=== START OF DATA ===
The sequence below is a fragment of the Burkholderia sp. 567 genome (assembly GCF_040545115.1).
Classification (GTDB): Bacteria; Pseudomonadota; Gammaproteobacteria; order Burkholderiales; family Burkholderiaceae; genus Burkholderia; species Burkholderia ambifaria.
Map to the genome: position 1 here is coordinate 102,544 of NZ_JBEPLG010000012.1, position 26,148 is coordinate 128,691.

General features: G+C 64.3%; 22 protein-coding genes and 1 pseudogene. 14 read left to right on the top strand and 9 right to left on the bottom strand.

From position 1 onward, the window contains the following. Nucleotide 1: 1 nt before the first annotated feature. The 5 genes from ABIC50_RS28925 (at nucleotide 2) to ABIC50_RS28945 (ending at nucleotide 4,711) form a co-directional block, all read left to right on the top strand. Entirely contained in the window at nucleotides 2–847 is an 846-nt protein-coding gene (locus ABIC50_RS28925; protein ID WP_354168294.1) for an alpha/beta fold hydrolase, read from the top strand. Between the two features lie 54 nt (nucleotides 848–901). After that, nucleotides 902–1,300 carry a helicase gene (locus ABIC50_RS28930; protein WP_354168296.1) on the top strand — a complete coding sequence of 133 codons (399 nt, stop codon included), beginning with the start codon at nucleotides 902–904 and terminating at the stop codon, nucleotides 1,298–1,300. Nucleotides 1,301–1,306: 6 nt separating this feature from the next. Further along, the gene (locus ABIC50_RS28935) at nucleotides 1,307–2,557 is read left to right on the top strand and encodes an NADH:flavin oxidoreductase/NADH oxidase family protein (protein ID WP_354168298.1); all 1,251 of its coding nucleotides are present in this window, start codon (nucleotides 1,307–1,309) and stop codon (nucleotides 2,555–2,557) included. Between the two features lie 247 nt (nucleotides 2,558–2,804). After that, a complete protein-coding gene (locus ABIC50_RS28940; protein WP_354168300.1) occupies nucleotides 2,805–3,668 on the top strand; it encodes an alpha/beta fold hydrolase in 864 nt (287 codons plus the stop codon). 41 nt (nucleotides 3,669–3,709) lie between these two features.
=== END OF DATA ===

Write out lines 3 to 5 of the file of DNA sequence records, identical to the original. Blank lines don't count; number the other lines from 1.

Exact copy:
Map to the genome: position 1 here is coordinate 102,544 of NZ_JBEPLG010000012.1, position 26,148 is coordinate 128,691.

General features: G+C 64.3%; 22 protein-coding genes and 1 pseudogene. 14 read left to right on the top strand and 9 right to left on the bottom strand.

From position 1 onward, the window contains the following. Nucleotide 1: 1 nt before the first annotated feature. The 5 genes from ABIC50_RS28925 (at nucleotide 2) to ABIC50_RS28945 (ending at nucleotide 4,711) form a co-directional block, all read left to right on the top strand. Entirely contained in the window at nucleotides 2–847 is an 846-nt protein-coding gene (locus ABIC50_RS28925; protein ID WP_354168294.1) for an alpha/beta fold hydrolase, read from the top strand. Between the two features lie 54 nt (nucleotides 848–901). After that, nucleotides 902–1,300 carry a helicase gene (locus ABIC50_RS28930; protein WP_354168296.1) on the top strand — a complete coding sequence of 133 codons (399 nt, stop codon included), beginning with the start codon at nucleotides 902–904 and terminating at the stop codon, nucleotides 1,298–1,300. Nucleotides 1,301–1,306: 6 nt separating this feature from the next. Further along, the gene (locus ABIC50_RS28935) at nucleotides 1,307–2,557 is read left to right on the top strand and encodes an NADH:flavin oxidoreductase/NADH oxidase family protein (protein ID WP_354168298.1); all 1,251 of its coding nucleotides are present in this window, start codon (nucleotides 1,307–1,309) and stop codon (nucleotides 2,555–2,557) included. Between the two features lie 247 nt (nucleotides 2,558–2,804). After that, a complete protein-coding gene (locus ABIC50_RS28940; protein WP_354168300.1) occupies nucleotides 2,805–3,668 on the top strand; it encodes an alpha/beta fold hydrolase in 864 nt (287 codons plus the stop codon). 41 nt (nucleotides 3,669–3,709) lie between these two features.